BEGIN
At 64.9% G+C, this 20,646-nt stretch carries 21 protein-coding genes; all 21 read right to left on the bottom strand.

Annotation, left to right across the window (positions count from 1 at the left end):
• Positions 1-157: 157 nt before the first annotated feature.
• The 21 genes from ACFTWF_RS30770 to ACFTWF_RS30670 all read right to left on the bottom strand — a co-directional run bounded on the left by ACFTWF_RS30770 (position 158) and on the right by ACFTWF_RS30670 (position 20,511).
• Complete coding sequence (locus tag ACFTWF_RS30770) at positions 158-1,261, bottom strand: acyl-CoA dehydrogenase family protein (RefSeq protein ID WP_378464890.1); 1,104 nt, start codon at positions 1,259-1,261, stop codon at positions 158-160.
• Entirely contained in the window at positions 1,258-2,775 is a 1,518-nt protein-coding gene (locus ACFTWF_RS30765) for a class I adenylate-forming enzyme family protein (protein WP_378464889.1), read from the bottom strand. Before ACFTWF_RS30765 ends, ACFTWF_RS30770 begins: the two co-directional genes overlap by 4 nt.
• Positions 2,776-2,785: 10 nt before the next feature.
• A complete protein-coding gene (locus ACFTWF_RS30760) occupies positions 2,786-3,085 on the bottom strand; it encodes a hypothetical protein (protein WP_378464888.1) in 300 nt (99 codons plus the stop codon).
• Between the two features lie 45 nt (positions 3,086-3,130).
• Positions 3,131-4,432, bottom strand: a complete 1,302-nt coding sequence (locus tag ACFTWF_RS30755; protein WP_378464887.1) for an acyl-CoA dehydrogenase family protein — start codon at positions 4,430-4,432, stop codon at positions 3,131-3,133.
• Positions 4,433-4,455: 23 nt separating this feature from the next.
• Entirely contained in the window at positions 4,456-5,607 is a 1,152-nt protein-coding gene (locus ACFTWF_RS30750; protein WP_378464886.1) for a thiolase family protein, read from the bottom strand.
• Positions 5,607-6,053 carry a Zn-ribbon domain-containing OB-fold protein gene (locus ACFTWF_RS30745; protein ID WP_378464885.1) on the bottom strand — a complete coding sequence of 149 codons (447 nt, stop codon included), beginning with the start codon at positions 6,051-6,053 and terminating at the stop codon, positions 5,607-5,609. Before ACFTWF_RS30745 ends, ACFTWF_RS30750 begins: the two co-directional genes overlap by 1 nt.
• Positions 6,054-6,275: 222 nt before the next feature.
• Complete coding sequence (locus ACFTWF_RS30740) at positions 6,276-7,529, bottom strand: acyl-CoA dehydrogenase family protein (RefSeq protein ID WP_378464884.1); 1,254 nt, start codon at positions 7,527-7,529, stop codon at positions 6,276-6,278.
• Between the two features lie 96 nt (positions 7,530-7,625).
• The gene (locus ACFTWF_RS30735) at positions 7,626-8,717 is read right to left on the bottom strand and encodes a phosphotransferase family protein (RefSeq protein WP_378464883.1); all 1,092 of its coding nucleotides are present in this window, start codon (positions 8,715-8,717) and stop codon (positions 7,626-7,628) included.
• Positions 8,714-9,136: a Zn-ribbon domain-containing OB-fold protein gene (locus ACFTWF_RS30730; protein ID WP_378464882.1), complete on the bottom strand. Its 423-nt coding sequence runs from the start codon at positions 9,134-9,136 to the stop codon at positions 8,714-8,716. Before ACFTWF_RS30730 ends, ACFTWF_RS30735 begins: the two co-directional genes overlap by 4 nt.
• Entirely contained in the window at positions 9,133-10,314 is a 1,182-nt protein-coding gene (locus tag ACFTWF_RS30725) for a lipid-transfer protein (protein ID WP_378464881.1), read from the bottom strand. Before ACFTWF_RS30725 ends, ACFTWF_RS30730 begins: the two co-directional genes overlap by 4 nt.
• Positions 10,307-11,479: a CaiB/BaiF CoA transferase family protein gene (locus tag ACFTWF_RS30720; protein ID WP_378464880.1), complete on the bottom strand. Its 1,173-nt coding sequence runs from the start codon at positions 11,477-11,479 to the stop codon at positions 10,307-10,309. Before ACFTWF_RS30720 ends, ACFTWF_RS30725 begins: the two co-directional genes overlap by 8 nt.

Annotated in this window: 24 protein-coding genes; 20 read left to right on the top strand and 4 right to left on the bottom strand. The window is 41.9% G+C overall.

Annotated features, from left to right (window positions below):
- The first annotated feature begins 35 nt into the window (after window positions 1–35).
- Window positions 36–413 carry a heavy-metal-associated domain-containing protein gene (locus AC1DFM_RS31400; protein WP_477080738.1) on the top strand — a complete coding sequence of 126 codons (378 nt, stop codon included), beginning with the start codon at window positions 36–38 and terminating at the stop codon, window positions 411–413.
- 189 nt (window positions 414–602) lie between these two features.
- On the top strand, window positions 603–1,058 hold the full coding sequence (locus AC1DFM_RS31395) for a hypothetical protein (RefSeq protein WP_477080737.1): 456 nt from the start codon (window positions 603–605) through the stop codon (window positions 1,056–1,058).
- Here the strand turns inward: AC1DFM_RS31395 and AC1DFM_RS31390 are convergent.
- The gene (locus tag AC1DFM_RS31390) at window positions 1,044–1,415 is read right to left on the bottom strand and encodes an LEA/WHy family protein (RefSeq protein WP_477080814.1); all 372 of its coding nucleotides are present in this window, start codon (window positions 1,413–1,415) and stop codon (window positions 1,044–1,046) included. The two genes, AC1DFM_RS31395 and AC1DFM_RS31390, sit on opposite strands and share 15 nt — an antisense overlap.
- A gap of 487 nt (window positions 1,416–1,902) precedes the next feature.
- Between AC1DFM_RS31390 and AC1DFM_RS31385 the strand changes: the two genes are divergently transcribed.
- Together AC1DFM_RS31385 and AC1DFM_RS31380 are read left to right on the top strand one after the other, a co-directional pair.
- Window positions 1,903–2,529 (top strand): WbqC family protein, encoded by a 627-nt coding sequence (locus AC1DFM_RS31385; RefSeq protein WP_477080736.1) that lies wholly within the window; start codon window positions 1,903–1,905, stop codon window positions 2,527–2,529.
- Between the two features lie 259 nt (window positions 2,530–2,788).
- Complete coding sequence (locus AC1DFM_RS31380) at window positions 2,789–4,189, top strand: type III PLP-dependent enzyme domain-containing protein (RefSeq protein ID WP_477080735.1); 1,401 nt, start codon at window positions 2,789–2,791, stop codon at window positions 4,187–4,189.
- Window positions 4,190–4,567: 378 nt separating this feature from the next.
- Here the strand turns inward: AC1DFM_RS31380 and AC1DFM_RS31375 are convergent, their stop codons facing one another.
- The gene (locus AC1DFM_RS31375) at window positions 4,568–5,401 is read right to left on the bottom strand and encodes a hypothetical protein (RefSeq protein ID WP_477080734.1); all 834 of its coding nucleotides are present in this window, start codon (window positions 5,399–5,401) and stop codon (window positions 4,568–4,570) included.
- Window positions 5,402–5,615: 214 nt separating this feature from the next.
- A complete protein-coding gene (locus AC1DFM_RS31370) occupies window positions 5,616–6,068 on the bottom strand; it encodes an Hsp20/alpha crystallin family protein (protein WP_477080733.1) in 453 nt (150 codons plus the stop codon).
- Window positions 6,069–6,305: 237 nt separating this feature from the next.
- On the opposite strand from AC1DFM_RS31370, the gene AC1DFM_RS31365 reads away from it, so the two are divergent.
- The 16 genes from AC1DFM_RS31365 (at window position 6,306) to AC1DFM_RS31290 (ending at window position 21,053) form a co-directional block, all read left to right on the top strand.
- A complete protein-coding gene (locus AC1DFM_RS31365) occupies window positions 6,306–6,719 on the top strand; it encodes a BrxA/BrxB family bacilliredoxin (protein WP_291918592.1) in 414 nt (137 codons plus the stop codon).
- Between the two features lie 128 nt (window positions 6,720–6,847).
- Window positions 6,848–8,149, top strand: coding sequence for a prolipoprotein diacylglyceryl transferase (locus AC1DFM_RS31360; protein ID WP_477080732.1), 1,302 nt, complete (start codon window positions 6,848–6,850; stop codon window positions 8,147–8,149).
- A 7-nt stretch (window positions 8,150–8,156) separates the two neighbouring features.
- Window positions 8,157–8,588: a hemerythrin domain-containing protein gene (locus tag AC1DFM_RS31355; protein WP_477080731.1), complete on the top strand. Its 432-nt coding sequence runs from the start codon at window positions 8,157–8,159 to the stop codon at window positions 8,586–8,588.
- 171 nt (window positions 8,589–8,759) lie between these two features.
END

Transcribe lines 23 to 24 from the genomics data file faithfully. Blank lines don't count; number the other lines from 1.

- The first annotated feature begins 35 nt into the window (after window positions 1–35).
- Window positions 36–413 carry a heavy-metal-associated domain-containing protein gene (locus AC1DFM_RS31400; protein WP_477080738.1) on the top strand — a complete coding sequence of 126 codons (378 nt, stop codon included), beginning with the start codon at window positions 36–38 and terminating at the stop codon, window positions 411–413.